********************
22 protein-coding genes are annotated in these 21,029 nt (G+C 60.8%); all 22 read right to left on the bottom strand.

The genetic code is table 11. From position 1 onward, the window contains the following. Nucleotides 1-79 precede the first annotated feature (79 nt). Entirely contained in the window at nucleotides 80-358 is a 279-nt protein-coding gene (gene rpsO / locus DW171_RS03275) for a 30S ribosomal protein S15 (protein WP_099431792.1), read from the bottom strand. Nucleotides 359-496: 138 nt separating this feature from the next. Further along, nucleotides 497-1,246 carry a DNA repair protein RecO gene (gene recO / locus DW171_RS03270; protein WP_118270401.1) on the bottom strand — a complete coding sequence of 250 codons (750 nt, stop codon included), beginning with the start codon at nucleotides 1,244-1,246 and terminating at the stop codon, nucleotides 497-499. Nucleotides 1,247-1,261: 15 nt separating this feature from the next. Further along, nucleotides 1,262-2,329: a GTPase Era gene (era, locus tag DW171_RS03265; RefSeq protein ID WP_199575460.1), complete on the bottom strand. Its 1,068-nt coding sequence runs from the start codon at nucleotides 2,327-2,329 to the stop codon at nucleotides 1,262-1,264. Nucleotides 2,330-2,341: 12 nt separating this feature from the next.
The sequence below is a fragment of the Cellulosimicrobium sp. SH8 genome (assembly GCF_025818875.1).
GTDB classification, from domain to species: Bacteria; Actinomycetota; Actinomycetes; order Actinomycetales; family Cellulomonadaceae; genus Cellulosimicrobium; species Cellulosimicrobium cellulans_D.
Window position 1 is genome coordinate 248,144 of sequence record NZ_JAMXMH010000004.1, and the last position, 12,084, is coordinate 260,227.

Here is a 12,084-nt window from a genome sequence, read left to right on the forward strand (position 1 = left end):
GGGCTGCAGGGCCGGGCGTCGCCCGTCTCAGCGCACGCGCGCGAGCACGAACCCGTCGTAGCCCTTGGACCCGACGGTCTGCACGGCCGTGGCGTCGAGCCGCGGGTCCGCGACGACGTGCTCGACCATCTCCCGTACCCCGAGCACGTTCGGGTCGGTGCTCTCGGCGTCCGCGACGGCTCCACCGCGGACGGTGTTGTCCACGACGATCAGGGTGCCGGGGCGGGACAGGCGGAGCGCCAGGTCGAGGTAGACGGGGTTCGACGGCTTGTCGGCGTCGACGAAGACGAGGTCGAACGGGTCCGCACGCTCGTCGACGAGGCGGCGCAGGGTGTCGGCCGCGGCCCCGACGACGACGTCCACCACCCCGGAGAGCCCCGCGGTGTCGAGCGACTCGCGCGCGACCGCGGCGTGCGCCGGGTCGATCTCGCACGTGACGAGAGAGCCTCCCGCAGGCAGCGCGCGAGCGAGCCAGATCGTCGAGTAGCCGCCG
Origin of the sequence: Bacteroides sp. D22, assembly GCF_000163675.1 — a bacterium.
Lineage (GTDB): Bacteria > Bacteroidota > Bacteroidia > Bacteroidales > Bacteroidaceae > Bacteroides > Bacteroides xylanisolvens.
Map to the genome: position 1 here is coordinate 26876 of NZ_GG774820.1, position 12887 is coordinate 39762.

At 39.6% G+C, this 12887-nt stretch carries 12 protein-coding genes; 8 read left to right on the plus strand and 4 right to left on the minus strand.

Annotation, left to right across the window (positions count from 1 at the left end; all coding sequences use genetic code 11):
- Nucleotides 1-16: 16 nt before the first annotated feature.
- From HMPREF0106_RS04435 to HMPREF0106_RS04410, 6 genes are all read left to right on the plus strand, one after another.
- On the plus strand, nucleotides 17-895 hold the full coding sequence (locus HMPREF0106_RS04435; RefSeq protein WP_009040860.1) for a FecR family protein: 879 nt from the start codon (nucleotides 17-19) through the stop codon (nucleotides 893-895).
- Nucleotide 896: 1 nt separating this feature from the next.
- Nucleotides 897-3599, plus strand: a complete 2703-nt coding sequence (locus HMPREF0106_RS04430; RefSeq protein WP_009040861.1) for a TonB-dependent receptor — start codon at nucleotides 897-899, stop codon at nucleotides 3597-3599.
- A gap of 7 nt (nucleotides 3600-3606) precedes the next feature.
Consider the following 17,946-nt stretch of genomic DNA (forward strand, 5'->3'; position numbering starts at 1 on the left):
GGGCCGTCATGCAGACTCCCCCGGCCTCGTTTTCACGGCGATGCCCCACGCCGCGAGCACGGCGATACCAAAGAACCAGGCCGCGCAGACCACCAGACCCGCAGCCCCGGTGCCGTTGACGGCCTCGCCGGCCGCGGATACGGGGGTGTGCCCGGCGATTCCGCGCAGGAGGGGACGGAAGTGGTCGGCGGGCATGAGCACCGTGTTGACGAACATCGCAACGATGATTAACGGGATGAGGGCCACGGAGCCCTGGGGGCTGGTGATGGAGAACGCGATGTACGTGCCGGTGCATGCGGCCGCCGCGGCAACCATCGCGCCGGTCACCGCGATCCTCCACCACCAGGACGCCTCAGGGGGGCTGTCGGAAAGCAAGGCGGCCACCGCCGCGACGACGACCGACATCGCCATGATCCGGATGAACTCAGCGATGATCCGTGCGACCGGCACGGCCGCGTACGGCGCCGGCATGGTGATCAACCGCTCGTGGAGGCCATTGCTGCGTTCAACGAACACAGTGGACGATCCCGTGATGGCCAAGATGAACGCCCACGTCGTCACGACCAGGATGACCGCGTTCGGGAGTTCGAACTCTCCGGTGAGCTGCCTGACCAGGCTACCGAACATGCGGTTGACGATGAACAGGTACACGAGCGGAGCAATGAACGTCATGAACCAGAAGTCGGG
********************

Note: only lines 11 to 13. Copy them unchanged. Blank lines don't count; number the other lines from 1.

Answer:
At 39.6% G+C, this 12887-nt stretch carries 12 protein-coding genes; 8 read left to right on the plus strand and 4 right to left on the minus strand.

Annotation, left to right across the window (positions count from 1 at the left end; all coding sequences use genetic code 11):
- Nucleotides 1-16: 16 nt before the first annotated feature.